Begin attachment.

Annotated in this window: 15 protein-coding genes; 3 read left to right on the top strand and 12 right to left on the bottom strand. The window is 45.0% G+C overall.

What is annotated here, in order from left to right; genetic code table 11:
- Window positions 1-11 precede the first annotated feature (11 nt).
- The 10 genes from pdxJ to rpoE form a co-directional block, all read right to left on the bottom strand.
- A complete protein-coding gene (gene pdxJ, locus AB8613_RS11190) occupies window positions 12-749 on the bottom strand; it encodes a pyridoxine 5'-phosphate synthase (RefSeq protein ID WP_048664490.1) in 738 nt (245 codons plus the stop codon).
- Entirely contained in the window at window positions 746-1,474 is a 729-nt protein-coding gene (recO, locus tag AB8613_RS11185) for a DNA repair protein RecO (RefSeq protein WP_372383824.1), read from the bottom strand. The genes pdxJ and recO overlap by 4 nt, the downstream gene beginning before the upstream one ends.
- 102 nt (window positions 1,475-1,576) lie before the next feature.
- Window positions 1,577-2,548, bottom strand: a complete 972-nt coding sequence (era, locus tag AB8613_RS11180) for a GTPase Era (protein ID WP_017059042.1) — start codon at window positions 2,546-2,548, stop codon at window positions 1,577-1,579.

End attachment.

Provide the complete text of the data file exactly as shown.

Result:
Annotated in this window: 15 protein-coding genes; 3 read left to right on the top strand and 12 right to left on the bottom strand. The window is 45.0% G+C overall.

What is annotated here, in order from left to right; genetic code table 11:
- Window positions 1-11 precede the first annotated feature (11 nt).
- The 10 genes from pdxJ to rpoE form a co-directional block, all read right to left on the bottom strand.
- A complete protein-coding gene (gene pdxJ, locus AB8613_RS11190) occupies window positions 12-749 on the bottom strand; it encodes a pyridoxine 5'-phosphate synthase (RefSeq protein ID WP_048664490.1) in 738 nt (245 codons plus the stop codon).
- Entirely contained in the window at window positions 746-1,474 is a 729-nt protein-coding gene (recO, locus tag AB8613_RS11185) for a DNA repair protein RecO (RefSeq protein WP_372383824.1), read from the bottom strand. The genes pdxJ and recO overlap by 4 nt, the downstream gene beginning before the upstream one ends.
- 102 nt (window positions 1,475-1,576) lie before the next feature.
- Window positions 1,577-2,548, bottom strand: a complete 972-nt coding sequence (era, locus tag AB8613_RS11180) for a GTPase Era (protein ID WP_017059042.1) — start codon at window positions 2,546-2,548, stop codon at window positions 1,577-1,579.